HMSA lowers
rate request

The health insurance
organization more than
tripled its first-quarter profits

Hawaii Medical Service Association has reduced its rate-increase request for its most popular small-business health insurance plan to an average of 7.8 percent after moderating medical costs helped the nonprofit organization post a 374.5 percent increase in first-quarter net income.

HMSA's proposed
rate increases

Hawaii Medical Service Association, the state's largest health insurer, has asked the state Insurance Division for a smaller rate increase than previously requested. Here are the new proposed rates for small-employer groups that would go into effect July 1, if approved.

Preferred provider plan (free-choice plan): Single, $311.90; two-party, $623.80; family, $935.70.

HPH Plus (HMO plan): Single, $285.14; two-party, $570.28; family, $855.42.

CompMED (new comprehensive plan): Single, $295.28; two-party, $590.56; family, $885.84.

Source: Hawaii Medical Service Association

The state's largest health insurer, which had 679,338 members at the end of March, asked the state Insurance Division in January to approve a 9.6 percent rate increase that would go into effect July 1 for more than 11,000 small-employer group customers covered under its preferred provider plan. But HMSA amended its rate request last month because a steeper health-care cost trend that it had anticipated did not materialize.

"We have been seeing for the last several years health-care cost trends that have been double digit (increases)," HMSA Chief Financial Officer Steve Van Ribbink said. "What we began to see over the last six to nine months is that the rate of increase has begun to decline a bit. ... This caused there to be a higher operating gain than we forecast when we initially set the rates."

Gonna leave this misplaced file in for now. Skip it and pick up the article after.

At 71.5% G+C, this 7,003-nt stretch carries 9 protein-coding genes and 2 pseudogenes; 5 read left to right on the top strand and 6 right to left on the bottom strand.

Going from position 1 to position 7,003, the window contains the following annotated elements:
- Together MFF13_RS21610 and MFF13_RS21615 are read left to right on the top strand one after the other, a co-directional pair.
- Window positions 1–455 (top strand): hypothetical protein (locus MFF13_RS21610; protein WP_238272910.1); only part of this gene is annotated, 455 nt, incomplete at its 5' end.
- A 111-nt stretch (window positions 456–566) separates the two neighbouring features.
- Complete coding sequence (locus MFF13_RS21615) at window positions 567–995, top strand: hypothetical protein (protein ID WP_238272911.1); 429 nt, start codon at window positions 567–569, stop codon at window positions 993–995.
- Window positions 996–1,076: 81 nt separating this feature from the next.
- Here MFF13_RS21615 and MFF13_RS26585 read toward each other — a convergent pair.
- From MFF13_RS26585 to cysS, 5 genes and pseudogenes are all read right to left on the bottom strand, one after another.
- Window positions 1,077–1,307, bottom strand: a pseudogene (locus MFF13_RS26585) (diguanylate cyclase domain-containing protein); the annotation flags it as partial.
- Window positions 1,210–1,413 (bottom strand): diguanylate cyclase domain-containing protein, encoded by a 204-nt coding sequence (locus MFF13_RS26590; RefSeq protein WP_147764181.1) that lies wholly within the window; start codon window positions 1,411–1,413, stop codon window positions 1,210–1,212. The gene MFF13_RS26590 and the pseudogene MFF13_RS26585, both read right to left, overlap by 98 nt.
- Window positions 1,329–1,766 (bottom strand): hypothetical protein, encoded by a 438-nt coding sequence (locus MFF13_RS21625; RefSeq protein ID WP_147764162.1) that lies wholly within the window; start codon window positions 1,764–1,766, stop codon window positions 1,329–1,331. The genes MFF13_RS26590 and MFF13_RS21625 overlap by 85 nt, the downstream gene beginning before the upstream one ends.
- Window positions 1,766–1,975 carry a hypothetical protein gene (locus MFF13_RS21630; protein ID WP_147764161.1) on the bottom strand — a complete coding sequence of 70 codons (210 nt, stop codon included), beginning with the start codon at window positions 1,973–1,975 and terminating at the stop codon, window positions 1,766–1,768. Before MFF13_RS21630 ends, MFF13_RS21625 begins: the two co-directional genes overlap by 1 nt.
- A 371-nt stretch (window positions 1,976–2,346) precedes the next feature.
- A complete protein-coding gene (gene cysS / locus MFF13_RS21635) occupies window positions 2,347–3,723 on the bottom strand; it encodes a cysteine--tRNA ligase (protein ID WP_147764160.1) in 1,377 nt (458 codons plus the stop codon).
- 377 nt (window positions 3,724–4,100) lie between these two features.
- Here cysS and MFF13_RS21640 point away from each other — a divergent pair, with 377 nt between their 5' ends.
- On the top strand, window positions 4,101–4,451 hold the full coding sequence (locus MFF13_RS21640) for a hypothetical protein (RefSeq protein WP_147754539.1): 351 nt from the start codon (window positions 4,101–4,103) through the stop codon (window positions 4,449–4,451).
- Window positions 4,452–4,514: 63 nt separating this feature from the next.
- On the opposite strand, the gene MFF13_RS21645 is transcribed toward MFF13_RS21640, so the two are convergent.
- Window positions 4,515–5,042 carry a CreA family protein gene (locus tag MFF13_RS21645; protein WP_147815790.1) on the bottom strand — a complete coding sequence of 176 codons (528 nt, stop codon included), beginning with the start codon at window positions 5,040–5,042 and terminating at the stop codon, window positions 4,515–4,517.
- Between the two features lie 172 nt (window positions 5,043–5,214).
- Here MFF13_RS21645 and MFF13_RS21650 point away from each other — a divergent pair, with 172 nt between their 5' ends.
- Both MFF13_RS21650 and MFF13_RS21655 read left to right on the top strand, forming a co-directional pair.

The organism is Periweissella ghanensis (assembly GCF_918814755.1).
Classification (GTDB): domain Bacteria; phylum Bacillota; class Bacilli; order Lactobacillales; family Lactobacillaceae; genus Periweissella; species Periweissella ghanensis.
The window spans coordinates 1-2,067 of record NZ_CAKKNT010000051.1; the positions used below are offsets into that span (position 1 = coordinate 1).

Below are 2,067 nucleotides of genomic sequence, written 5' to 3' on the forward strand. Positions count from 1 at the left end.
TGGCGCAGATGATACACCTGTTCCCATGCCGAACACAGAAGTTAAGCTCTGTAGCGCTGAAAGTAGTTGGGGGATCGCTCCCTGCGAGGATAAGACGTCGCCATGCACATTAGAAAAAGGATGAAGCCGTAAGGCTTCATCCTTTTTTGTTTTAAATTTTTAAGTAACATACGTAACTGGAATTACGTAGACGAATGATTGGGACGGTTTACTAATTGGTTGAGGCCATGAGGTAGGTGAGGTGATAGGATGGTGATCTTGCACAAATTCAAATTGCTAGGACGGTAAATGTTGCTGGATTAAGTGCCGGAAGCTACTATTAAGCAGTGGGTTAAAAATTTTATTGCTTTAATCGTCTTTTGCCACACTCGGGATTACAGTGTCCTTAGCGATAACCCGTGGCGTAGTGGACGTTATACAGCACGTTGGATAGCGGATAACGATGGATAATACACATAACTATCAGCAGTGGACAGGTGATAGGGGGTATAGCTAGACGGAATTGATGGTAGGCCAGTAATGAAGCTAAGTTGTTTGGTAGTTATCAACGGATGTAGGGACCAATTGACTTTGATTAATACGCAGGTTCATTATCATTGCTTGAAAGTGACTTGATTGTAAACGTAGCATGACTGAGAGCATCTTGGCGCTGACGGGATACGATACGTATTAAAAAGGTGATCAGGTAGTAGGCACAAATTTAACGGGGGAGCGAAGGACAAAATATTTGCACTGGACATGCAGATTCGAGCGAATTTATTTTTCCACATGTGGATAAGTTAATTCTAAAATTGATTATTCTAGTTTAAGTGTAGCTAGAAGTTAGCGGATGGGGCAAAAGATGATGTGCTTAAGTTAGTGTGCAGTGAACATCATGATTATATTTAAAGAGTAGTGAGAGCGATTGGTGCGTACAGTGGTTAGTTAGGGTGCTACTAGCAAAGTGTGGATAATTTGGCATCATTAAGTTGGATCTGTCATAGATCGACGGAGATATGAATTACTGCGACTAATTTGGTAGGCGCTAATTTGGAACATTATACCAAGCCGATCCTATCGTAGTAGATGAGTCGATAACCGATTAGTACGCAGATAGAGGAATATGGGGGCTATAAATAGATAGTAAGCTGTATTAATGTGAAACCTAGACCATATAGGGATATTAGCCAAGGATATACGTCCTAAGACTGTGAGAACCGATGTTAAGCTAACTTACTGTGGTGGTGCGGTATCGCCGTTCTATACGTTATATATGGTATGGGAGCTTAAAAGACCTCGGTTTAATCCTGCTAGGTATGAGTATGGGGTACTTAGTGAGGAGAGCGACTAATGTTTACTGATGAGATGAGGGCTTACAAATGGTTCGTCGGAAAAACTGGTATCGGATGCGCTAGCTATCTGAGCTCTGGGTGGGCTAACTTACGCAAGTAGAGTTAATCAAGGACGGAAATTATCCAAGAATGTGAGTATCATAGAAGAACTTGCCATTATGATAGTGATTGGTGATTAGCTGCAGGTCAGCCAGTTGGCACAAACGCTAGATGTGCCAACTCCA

Companies under the small-business plan have 100 or fewer employees.

HMSA also lowered its rate-increase request for Health Plan Hawaii Plus to 7.4 percent from 11.6 percent. Both the preferred provider plan and HPH Plus include drug, dental and vision benefits.

State Insurance Commissioner J.P. Schmidt said yesterday that the requests are under review and a decision probably would be made within a week. He said the agency's criteria include whether a rate is excessive and that it not be inadequate for the company.

"The cost drivers for health insurance are still rising very rapidly," he said. "When (the costs for drugs and new medical technology) go up, it costs more to insure and to pay the claims associated with that."

HMSA's net income grew to $17.5 million last quarter from $3.7 million a year earlier, largely due to a net operating gain from the lower-than-expected health-care costs. The insurer's net operating gain -- health-care provider payments and administrative costs subtracted from membership dues -- rose to $13.6 million from a net operating loss of nearly $372,000 a year ago.

HMSA's investment income rose 30.4 percent to $7.6 million from $5.9 million.

Revenue from health-plan dues rose 14.6 percent to $398.2 million from $347.5 million.

Under previous accounting guidelines, HMSA's payments to providers rose 12.1 percent to $357.4 million from $318.8 million a year ago, and accounted for nearly 90 percent of the dues that HMSA collected. HMSA's administrative expenses decreased 6.4 percent to $27.3 million from $29.1 million and accounted for 6.8 percent of the dues.

An Insurance Division accounting change that went into effect last quarter changed the way certain costs are categorized and skewed some of the comparisons. As a result, about $4.7 million in expenses that HMSA spent on its disease-management programs and the administration of them had to be shifted from health-care service costs to administrative expenses.

Under the reclassification, payment to providers rose 10.6 percent to $352.7 million from $318.8 million, and total administrative expenses increased 9.7 percent to just under $32 million from $29.1 million.

HMSA's reserve was $505.9 million at the end of March, up from $488.6 million at the start of the year.


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